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Android is Better Than Windows Phone 7
It's too early to compare the Android OS with Windows Phone 7 because the latter is fairly new in the market. But this won't stop us from looking closely into what each of these platforms can provide for consumers. And through the process, we've come to the conclusion that in the Android versus Windows Phone 7 premise, Android beats Windows Phone 7 - big time. Read on to find out why.
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As you know by now, Android followed the iOS approach by making the Android platform app-based. That is, the Android homescreen can be populated with as many Android apps as you can possibly fit in addition to widgets and shortcuts. Depending on your Android phone, you can have as many as seven homescreens filled up with Android apps, widgets and shortcuts. This approach proved successful for the Android platform and this is the bread and butter of Apple's iOS.
Interestingly, Microsoft decided to take a different approach to the Windows Phone 7 homescreen. Instead of having multiple screens filled with apps, Windows Phone 7 only has one main screen containing functional hubs or tiles which are interactive as well. By this we mean, depending on what these tiles contain, they are refreshed wirelessly via the web. You pin appointments, news and weather, apps and other information on these tiles to make them functional and useful. This is somewhat similar to the Android widgets which you can add to your Android phone's homescreen.
Obviously, Microsoft doesn't want to ride on the popularity of the app-based ecosystem. While this is a "fresher" approach, users who are planning to transition from the Android platform to Windows Phone 7 might find this a little bit off-tangent and it could discourage them to continue with the shift.
On the other hand, this could also encourage some smartphone users, especially those who want a more professional looking homescreen than what Android has to offer.
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Of course when it comes to the availability of applications, Android beats Windows Phone 7 big time. Well, that's because the Android platform has been around longer than Windows Phone 7. When it comes to the apps market, both have a pretty good applications market infrastructure. But how does the competition look when it comes to quality of apps? We couldn't say too much about this yet because there are few Windows Phone 7 apps available so far.
The key here is whether third-party application support is similar in both the Windows Marketplace and the Android Market. Is the Windows Marketplace as open as the Android Market? This will play a crucial role in Windows Phone 7's success or failure.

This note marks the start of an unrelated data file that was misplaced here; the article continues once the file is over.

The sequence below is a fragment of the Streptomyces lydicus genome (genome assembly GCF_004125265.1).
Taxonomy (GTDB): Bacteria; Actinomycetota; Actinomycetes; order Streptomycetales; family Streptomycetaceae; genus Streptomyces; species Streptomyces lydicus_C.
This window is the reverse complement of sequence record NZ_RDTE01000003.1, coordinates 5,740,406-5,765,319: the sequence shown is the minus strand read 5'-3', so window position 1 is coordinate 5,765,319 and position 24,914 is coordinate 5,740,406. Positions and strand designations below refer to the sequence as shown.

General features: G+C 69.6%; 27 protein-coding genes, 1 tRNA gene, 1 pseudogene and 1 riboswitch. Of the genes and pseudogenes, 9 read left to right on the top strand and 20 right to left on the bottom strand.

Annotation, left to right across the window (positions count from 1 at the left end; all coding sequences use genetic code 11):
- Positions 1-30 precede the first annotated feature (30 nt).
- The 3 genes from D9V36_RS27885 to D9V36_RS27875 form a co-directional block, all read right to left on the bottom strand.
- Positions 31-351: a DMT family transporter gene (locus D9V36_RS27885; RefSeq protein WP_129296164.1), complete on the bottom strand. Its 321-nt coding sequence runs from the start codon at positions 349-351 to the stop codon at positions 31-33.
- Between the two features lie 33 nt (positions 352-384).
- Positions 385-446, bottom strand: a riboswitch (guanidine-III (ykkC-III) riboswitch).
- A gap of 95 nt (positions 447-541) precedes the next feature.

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Phone Line Up
There are pretty good Windows Phone 7 launch units which could match up to the best Android phones around. Microsoft is making sure that only the top class Windows Phone 7 units are manufactured and made available. Thanks to the minimum specs for Windows Phone 7 devices which Microsoft set. These specs are pretty decent for a smartphone and definitely higher than what is expected of Android phones.
Will this be advantageous to Windows Phone 7? Well, if Microsoft is gearing up Windows Phone 7 for business and enterprise use, then the strategy may pay off well. But when it comes to numbers, this may prove otherwise for Windows Phone 7. One of the reasons why Android is eating up a big chunk of the smartphone market rapidly is because of the many options given to users who are getting Android phones.
There are as many affordable Android phones as there expensive units. Android is trying to capture the whole smartphone userbase and their approach is gradually affecting Android's clout in the smartphone business.
Can Microsoft achieve the same? We're not counting on it.
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When it comes to other useful features, Android definitely beats Windows Phone 7 hands-down. Internet tethering and the ability to turn your Android phone into a mobile hotspot are two features that you might expect Windows Phone 7 to have but it doesn't. Android implemented both rather flawlessly.
Another area where Android beats Windows Phone 7 is the external storage. Simply put, Android phones can support microSD cards up to 32GB or even 64GB. Unfortunately, Windows Phone 7 units can only provide up to 16GB internal storage. And don't even go to the cloud storage via Windows Live being offered by Microsoft. That's nothing compared to what you can store in your Android phone's SD card storage.
Copy and paste functionality and foldering of apps is also a plus point for Android as Microsoft doesn't have them. These are two important features that Microsoft seems to have forgotten.
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It's really too early to tell whether Microsoft can re-enter the smartphone market and possibly eat the share of other platforms. But that won't stop us from reiterating the obvious. That - as of right now, Android is way better than Windows Phone 7. We're not saying Windows Phone 7 is not good. In fact, it is. But Microsoft needs to do some work on its Windows Phone 7 strategy to recapture its lost glory.
Windows Phone has all the potential to compete with the market leaders - Apple, RIM and Android. But it has a long way to go before Windows Phone 7 climbs up to where these mobile platforms are right now. Microsoft has already taken one correct step by making Windows Phone 7 available with some nice launch smartphone units. A follow-up with better specs should happen as soon as possible.
If you want to read an alternative perspective on why Windows Phone 7 is better than Android, read our previous article.